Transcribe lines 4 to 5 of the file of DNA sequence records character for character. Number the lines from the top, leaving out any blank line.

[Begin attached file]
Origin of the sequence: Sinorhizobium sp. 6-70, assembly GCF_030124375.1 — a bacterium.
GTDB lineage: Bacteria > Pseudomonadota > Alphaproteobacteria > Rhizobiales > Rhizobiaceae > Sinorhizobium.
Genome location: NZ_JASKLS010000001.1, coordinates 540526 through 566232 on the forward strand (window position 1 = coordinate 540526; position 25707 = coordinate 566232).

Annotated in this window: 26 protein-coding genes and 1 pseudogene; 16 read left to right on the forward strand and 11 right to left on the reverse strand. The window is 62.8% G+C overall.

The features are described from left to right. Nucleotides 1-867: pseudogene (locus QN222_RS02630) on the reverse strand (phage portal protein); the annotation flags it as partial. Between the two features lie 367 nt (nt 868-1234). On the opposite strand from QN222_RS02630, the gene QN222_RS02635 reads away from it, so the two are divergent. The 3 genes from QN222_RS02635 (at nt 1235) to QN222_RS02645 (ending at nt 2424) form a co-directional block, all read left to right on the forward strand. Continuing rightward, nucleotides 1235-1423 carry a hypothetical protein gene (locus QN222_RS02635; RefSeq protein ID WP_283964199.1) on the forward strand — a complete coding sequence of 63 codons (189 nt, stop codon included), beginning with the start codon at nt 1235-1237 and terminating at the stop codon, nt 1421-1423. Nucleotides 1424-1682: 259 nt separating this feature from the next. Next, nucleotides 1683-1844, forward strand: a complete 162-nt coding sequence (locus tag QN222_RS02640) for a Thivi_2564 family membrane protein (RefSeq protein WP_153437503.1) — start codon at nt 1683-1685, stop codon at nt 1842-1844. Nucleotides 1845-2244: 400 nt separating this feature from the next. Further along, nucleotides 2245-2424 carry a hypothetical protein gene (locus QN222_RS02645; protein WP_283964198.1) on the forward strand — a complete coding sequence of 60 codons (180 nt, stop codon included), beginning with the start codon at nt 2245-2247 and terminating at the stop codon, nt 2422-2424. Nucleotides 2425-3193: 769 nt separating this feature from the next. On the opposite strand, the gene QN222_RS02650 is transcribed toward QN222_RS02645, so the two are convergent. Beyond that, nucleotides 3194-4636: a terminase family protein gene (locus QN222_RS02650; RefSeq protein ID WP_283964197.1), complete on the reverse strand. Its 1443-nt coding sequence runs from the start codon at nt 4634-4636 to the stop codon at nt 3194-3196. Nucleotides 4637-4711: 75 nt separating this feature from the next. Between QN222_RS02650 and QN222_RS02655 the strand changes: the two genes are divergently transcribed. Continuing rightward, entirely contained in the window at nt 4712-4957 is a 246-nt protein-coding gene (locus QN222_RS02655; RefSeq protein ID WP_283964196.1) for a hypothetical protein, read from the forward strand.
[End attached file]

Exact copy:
Annotated in this window: 26 protein-coding genes and 1 pseudogene; 16 read left to right on the forward strand and 11 right to left on the reverse strand. The window is 62.8% G+C overall.

The features are described from left to right. Nucleotides 1-867: pseudogene (locus QN222_RS02630) on the reverse strand (phage portal protein); the annotation flags it as partial. Between the two features lie 367 nt (nt 868-1234). On the opposite strand from QN222_RS02630, the gene QN222_RS02635 reads away from it, so the two are divergent. The 3 genes from QN222_RS02635 (at nt 1235) to QN222_RS02645 (ending at nt 2424) form a co-directional block, all read left to right on the forward strand. Continuing rightward, nucleotides 1235-1423 carry a hypothetical protein gene (locus QN222_RS02635; RefSeq protein ID WP_283964199.1) on the forward strand — a complete coding sequence of 63 codons (189 nt, stop codon included), beginning with the start codon at nt 1235-1237 and terminating at the stop codon, nt 1421-1423. Nucleotides 1424-1682: 259 nt separating this feature from the next. Next, nucleotides 1683-1844, forward strand: a complete 162-nt coding sequence (locus tag QN222_RS02640) for a Thivi_2564 family membrane protein (RefSeq protein WP_153437503.1) — start codon at nt 1683-1685, stop codon at nt 1842-1844. Nucleotides 1845-2244: 400 nt separating this feature from the next. Further along, nucleotides 2245-2424 carry a hypothetical protein gene (locus QN222_RS02645; protein WP_283964198.1) on the forward strand — a complete coding sequence of 60 codons (180 nt, stop codon included), beginning with the start codon at nt 2245-2247 and terminating at the stop codon, nt 2422-2424. Nucleotides 2425-3193: 769 nt separating this feature from the next. On the opposite strand, the gene QN222_RS02650 is transcribed toward QN222_RS02645, so the two are convergent. Beyond that, nucleotides 3194-4636: a terminase family protein gene (locus QN222_RS02650; RefSeq protein ID WP_283964197.1), complete on the reverse strand. Its 1443-nt coding sequence runs from the start codon at nt 4634-4636 to the stop codon at nt 3194-3196. Nucleotides 4637-4711: 75 nt separating this feature from the next. Between QN222_RS02650 and QN222_RS02655 the strand changes: the two genes are divergently transcribed. Continuing rightward, entirely contained in the window at nt 4712-4957 is a 246-nt protein-coding gene (locus QN222_RS02655; RefSeq protein ID WP_283964196.1) for a hypothetical protein, read from the forward strand.